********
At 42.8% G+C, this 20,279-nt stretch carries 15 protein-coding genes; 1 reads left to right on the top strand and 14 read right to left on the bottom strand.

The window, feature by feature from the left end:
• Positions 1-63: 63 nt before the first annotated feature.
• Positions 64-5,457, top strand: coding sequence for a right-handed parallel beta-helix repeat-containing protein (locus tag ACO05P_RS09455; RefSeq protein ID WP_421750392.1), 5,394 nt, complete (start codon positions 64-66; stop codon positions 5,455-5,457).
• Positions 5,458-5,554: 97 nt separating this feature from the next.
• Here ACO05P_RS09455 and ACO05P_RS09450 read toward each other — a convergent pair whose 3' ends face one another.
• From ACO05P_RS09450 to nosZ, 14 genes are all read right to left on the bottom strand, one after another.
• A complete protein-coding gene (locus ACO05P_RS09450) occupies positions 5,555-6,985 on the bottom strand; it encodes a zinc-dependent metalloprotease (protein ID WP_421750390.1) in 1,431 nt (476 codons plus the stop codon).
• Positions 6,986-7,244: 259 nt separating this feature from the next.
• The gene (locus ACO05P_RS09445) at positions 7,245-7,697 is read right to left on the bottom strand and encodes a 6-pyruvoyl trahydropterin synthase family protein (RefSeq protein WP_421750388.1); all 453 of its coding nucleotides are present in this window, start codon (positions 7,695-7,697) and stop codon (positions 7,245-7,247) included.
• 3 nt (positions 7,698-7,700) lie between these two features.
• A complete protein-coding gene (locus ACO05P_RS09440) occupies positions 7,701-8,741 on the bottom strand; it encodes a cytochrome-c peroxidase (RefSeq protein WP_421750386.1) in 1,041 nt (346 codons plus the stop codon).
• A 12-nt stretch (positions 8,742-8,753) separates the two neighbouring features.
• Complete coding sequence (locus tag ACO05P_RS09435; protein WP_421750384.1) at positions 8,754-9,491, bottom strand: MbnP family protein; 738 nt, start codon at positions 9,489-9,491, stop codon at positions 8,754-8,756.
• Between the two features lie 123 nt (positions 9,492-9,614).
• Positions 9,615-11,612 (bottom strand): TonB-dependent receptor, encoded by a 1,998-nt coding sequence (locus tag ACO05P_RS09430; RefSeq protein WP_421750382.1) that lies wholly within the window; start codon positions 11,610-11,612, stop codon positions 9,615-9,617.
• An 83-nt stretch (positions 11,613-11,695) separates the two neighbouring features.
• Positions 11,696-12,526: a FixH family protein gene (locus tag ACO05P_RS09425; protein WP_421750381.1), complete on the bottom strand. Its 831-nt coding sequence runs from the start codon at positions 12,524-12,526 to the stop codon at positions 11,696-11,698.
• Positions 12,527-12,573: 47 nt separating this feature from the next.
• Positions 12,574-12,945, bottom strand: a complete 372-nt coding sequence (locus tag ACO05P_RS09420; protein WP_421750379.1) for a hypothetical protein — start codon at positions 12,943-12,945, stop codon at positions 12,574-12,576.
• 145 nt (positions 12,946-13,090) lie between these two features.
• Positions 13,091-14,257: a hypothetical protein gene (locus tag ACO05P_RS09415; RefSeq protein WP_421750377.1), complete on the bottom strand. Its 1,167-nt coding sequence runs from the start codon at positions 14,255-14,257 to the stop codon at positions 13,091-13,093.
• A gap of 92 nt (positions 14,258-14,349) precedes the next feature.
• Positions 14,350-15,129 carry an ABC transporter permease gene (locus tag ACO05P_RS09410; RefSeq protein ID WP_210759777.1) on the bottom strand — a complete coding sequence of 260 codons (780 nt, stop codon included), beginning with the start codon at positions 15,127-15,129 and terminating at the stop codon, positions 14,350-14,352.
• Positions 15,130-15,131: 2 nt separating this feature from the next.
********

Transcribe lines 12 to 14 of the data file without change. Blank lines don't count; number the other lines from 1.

• A complete protein-coding gene (locus ACO05P_RS09440) occupies positions 7,701-8,741 on the bottom strand; it encodes a cytochrome-c peroxidase (RefSeq protein WP_421750386.1) in 1,041 nt (346 codons plus the stop codon).
• A 12-nt stretch (positions 8,742-8,753) separates the two neighbouring features.
• Complete coding sequence (locus tag ACO05P_RS09435; protein WP_421750384.1) at positions 8,754-9,491, bottom strand: MbnP family protein; 738 nt, start codon at positions 9,489-9,491, stop codon at positions 8,754-8,756.